# Programming assignment question

Question 1.

Your task is to write a program to repeatedly generate random multiplications to quiz the user, and keep score.

Generate the two multiplicands (e.g. 6 and 7) and compute the correct answer (42). Then ask the user for his/her answer, and compare it to the correct answer. If the user gets it right, increment the total score. Display the score as a fraction (e.g. 5/8 correct) and a percentage, displayed to the nearest percent (e.g. 63%). Continue generating questions as long as the user indicates he/she would like to keep playing.

Constraint: you must include functions in your program. Include at least these 4 functions, fitting the supplied prototypes:

1. A function called NewRandomNumber() that receives an integer n (e.g. 10), and returns a new random number between 2 and n. We don't want to make questions like 1x3 or 0x8 because these are too easy.

int NewRandomNumber(int n);

Your function should make use of rand() (part of the cstdlib library) . rand() generates a pseudo-random integer between 1 and 32767. use % and + to convert this integer to an integer between 2 and n.

1. A function MakeQuestion() to create the question to ask the user. This function should call NewRandomNumber() twice to make two new random numbers; it should figure out what the answer should be, and then return the two numbers and the answer. MakeQuestion()needs to know about n so it can tell NewRandomNumber() what kind of numbers to make. Because this function needs to return 3 values, it should use reference parameters.

void MakeQuestion(int n, int& a, int& b, int& atimesb);

1. A function UserAnswerIsCorrect() that uses the two operands and the correct

answer which were generated in MakeQuestion() and presents the question to the user via cout. It then receives the user’s answer via cin and compares it against the correct answer. If the user’s answer is correct, it returns True. Otherwise, it returns False.

1. A function PrintScore() that receives the total number of questions the user has

answered correctly, as well as the total number of questions, and computes and displays the user’s score as a fraction and as a percentage.

At the beginning of the program, the user should be able to choose their difficulty by entering a number. For example, if the user enters "4", the computer should only generate questions up to 4 times 4. If the user enters "12", the program should generate questions up to 12 times 12.

Your program should also generate a log file of important data, such as the generated question, the user's response, and the cumulative score. This log should be a comprehensive record of the program run, but should not be a duplication of every user interaction. Further, you must format this log file nicely. For example:

QUIZ PROGRAM LOG FILE

User name: John Smith

Difficulty: 8

Question Response Cumul. Score

===== ==== ===== -- =====

3 * 5 = 15 1/1 (100%)

8 * 2 = 16 16 2/2 (100%)

6 * 9 = 54 45 2/3 (66%)

END OF SESSION

BONUS: Research and make use of a random number seed, so that the random numbers are different every time the program is run.

MORE BONUS: Research the clock() function in the <ctime> library (http://www.cplusplus.com/reference/ctime/clock/) to implement a timer to measure how long the user takes to answer the question. Maybe you want to reward the user for quick answers, and insult the user if they take too long. Maybe the user has to answer within 10 seconds. Maybe you want to display a countdown timer to show the user how long they have left. Maybe you want to track the time in the log and compare to the last time the user saw the question to see if they are improving. Be creative.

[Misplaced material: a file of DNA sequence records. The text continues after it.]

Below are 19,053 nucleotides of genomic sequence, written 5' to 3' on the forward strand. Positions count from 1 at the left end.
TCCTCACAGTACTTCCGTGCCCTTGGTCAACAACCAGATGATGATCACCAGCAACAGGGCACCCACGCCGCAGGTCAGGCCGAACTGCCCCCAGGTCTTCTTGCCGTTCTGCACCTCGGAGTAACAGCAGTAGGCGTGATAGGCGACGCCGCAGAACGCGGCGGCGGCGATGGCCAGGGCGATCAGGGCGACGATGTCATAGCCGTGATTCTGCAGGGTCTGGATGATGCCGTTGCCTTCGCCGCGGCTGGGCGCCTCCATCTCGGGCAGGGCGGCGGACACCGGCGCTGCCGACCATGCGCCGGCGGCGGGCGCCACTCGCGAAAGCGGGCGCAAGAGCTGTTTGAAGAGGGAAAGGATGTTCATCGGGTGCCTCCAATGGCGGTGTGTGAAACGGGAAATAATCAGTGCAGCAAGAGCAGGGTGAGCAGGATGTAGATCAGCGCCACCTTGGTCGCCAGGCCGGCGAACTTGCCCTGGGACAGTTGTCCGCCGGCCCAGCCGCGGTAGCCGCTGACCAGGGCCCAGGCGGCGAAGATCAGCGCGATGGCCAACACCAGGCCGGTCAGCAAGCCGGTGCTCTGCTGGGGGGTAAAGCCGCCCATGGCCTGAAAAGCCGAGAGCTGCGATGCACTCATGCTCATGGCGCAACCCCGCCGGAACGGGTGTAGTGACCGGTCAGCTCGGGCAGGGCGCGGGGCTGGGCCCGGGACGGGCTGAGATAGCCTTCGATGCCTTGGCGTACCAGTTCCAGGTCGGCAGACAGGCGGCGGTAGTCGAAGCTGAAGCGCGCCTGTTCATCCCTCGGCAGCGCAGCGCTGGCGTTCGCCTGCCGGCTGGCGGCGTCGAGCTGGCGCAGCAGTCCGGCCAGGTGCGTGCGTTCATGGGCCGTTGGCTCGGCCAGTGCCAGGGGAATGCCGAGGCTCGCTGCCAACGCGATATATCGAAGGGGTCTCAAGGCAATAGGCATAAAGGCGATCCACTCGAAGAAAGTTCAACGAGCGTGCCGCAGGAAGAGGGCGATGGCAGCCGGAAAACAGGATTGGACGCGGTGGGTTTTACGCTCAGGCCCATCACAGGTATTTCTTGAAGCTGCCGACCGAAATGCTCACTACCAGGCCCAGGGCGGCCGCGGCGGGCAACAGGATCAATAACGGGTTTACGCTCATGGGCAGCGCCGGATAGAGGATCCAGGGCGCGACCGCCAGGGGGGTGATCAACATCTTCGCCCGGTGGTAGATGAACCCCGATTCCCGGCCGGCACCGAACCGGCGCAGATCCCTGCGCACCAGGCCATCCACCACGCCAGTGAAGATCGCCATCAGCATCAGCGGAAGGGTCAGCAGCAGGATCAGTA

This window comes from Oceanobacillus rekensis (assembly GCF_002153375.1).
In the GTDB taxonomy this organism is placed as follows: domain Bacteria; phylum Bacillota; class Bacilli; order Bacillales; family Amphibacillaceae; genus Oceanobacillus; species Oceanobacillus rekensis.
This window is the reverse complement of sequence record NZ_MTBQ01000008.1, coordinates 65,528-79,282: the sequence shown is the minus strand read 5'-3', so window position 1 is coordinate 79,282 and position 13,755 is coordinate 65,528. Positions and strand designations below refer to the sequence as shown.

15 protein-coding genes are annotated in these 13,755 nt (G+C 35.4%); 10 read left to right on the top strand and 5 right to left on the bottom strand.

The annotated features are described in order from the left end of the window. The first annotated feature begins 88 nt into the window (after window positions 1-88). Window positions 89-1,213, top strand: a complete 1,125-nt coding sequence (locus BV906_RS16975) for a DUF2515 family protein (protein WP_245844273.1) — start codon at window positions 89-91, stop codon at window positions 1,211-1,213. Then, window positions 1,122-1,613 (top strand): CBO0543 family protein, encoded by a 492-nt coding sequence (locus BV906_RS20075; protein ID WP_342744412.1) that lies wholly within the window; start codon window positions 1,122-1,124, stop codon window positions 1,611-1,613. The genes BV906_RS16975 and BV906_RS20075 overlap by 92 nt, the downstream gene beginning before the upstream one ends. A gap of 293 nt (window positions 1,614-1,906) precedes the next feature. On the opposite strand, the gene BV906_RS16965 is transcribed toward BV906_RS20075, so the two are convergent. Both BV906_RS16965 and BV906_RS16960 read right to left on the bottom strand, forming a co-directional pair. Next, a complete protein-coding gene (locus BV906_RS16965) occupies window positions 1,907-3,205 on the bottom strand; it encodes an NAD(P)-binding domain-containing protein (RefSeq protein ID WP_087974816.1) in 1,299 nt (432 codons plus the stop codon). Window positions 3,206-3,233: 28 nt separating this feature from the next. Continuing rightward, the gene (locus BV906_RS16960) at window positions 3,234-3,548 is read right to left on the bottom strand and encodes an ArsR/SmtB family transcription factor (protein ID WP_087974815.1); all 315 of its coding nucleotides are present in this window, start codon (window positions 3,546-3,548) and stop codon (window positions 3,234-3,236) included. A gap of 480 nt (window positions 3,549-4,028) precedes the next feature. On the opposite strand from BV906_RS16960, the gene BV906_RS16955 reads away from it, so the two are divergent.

SUPER AMAZING BONUS: Keep a file with a list of users and their score, and each time a user opens the program and enters their name, check against the file to see if they have played before. If they have, continue their score from where they left off.

Question 2.

PRACTICE QUESTION ONLY

You do not have to do this question. This question will not be marked. It is included here as a practice exercise for those of you who feel you need more practice on loops and files. A solution to this question WILL be given to allow you to see how you are doing. You MAY submit your solution to this question, and if you do, it MIGHT count toward a participation mark.

1. Write a program that calculates the mean and variance of a set of numbers found in a file. First, open the file and read in the numbers. As each number is read, add it to a sum variable and add 1 to a count variable. After you've read every number in the file (via an EOF-controlled loop), calculate the mean by dividing the sum by the count. To calculate the variance, open the file and read the numbers again. The second time, as each number is read, subtract it from the mean value, square the result, and add it to a sum variable. After you've done this for every number in the file, calculate the variance by dividing the new sum by the count.

To summarize:

The mean is the sum of all the numbers, divided by how many numbers there are. µ = 1/n∑x

The variance is the sum of the squares of the differences between each number and the mean, divided by how many numbers there are. v = 1/n∑(µ-x)^2

1. Do the same thing as in part a, but instead of reading from a file, ask the user for the numbers. Continue asking for numbers until the user enters something other than a number, or forces a stream fail state using "Ctrl-C".
2. Do the same thing as in part b, but instead of having the user enter numbers until they are done, you should first ask the user how many numbers they will enter, and then ask for exactly that many numbers.
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